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09:23 Sep 28 2011

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English>>Tibet Online
Finding Shangri-La
09:50, May 20, 2010  

Xu Lu's students at the Nagela Primary School in Shangri-La county, Yunnan Province. (Photo:

A journey in western China last year changed the life of a tourism graduate, who after discovering the scenic landscape in Yunnan Province, decided to re-locate there and build a new career.

After graduating in tourism management from Shandong University of Finance, Xu Lu opened a photo studio in her hometown of Zibo, Shandong Province. After three years of work, she became curious about what opportunities lay on the other side of the country and set off on a trip last June. On arriving in Shangri-La county, Yunnan Province, the last stop on her journey, she was so fascinated by the scenery that she decided she would return to work there.

Back in her hometown a month later, she contacted the Union of Chinese Voluntary Teachers, a non-official online forum, which provides information on teaching in poverty-stricken areas.

She received approval within 24 hours. Her parents strongly opposed her decision, saying the life in Shangri- La would be difficult, but Xu was determined and flew out at the end of August.

The Nagela Primary School, where Xu worked, is located in Nagela village, Gezan township, about 150 kilometers from Shangri-La. The main road into the village twists along cliff edges and is notoriously dangerous according to locals. Xu relied on others using the route to buy daily necessities.

Communication problems

There are 34 students in the school, all of whom are Tibetans. Xu taught Chinese to 12 of the students between grades two and four. As she didn't understand Tibetan at all, teaching was dif-ficult.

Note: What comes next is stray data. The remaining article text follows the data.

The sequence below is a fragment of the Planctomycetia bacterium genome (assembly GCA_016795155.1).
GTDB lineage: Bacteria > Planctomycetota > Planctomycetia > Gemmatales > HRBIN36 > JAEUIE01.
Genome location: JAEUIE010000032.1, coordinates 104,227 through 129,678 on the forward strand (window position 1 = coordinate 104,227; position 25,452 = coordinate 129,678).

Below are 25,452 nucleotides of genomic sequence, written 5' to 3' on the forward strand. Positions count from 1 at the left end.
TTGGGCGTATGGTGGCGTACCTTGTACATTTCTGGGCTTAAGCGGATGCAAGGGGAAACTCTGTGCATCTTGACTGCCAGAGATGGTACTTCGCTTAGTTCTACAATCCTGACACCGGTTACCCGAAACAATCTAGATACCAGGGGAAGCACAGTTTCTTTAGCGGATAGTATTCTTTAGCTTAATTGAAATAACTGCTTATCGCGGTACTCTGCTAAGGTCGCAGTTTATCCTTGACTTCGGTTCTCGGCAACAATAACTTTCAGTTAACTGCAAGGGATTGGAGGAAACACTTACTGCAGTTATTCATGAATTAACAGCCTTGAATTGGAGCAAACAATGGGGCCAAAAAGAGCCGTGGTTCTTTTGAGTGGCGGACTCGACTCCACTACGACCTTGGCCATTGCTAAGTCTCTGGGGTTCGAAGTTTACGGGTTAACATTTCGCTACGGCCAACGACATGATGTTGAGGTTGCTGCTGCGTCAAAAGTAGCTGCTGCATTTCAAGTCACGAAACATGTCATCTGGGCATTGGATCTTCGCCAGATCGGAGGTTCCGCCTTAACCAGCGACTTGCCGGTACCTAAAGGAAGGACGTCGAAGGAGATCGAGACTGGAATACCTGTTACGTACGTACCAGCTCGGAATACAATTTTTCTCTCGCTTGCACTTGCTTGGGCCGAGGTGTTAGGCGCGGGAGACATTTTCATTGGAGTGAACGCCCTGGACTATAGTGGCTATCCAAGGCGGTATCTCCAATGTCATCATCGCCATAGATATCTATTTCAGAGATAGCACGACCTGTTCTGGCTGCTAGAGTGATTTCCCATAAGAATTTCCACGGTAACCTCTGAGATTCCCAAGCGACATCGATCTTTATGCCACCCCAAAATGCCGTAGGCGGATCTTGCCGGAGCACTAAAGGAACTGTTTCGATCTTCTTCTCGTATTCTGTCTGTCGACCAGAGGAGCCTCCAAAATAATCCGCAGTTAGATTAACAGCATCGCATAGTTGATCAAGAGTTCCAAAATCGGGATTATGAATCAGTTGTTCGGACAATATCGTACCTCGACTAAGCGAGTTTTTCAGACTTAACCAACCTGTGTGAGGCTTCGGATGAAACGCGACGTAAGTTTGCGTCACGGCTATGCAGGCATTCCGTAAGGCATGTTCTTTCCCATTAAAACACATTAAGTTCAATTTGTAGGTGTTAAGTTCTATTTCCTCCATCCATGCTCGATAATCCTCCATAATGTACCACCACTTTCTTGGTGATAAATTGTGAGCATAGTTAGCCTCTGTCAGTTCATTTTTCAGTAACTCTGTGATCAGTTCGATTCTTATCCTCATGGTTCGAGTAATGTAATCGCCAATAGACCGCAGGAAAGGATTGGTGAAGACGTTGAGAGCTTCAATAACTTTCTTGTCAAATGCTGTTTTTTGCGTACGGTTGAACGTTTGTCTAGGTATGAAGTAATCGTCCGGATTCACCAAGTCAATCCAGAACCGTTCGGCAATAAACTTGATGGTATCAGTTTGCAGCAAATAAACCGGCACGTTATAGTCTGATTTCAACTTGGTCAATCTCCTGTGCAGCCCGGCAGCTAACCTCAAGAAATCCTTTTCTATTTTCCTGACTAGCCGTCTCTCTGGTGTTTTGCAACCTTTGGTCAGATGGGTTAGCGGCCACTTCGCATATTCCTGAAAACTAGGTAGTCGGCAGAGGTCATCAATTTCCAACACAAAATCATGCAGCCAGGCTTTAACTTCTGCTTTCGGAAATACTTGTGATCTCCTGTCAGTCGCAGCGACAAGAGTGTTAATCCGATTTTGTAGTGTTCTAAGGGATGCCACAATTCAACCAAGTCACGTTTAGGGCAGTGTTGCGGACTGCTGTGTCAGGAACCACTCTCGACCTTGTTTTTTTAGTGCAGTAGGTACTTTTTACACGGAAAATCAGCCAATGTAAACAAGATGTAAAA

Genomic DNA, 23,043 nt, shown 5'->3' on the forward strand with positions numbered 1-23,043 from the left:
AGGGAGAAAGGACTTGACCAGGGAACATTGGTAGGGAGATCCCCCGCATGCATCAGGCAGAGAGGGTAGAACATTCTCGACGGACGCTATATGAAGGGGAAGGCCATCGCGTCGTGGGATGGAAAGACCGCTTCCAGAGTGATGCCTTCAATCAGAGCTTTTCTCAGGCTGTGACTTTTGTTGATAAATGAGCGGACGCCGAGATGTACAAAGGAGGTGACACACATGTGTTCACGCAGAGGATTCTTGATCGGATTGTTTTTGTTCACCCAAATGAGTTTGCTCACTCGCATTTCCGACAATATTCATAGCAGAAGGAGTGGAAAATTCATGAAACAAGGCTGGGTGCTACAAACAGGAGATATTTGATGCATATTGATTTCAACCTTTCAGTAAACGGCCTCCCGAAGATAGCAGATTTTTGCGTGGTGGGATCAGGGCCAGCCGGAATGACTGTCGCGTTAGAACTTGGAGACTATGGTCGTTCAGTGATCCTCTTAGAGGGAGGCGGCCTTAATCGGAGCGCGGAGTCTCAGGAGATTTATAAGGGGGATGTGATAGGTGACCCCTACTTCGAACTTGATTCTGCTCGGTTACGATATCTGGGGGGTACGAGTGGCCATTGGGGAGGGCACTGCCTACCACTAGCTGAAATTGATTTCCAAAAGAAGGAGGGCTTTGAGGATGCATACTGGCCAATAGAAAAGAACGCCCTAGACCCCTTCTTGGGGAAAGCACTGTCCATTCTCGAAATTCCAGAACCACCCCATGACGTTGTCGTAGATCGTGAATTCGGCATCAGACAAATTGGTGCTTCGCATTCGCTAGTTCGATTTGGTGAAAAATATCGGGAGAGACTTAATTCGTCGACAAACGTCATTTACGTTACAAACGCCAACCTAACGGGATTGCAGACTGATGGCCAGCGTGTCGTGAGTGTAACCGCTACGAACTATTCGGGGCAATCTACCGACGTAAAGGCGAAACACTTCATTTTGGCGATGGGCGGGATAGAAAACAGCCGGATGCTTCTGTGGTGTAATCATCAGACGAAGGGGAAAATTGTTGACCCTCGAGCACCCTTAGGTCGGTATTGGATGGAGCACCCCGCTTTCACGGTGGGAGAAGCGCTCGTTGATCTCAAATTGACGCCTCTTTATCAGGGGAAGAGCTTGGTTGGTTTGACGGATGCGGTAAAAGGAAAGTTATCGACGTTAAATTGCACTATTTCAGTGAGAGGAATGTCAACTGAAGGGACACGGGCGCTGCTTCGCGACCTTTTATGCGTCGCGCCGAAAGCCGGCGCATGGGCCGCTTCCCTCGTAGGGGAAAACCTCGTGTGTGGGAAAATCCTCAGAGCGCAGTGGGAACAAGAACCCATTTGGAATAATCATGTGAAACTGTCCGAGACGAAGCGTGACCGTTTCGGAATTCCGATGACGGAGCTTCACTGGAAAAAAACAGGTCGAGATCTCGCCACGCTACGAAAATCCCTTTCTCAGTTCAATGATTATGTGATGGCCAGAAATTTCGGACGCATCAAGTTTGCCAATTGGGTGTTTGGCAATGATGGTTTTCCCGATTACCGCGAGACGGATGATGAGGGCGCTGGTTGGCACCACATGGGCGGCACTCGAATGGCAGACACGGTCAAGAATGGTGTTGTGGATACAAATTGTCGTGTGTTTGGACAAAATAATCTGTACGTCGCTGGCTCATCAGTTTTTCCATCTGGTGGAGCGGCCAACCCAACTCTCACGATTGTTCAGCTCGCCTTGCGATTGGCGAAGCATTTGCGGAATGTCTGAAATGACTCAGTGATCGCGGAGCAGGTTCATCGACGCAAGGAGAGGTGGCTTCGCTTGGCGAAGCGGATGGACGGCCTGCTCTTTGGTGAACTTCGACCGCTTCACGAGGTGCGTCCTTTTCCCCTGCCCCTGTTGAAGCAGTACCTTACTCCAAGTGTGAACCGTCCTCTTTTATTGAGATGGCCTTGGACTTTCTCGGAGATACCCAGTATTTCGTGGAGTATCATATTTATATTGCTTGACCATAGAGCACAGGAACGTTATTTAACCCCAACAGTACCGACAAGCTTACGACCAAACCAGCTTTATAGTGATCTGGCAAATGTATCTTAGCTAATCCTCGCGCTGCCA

"They only know a few simple Chinese words. It's difficult to explain the content of the Chinese textbooks. A 100 score in a mathematics test is easy for them to reach, but a 70 score in Chinese is their best, " Xu said.

To improve students' Chinese level, Xu designed drawings and gestures. She became so desperate that she resorted to punishing herself if the students failed.

Once, she gave an ancient poem of just 28 words to grade two students for them to recite. At first, none could recall it very well, and one boy couldn't repeat a single sentence.

Although she felt frustrated that they had failed to study properly, she rejected the use of corporal punishment that is commonly used in the school. Instead, she beat her own hand with a wooden stick in front of them.

"I tried to hold back my tears as the pain increased. Seeing that my left hand was swollen, two girls began crying," she said. "I told the students I would beat myself again if no one was able to recite the poem smoothly next time." The next day, all the students passed the test.

"I was so touched," she said. "I kissed their foreheads, and being shy they laughed a lot."
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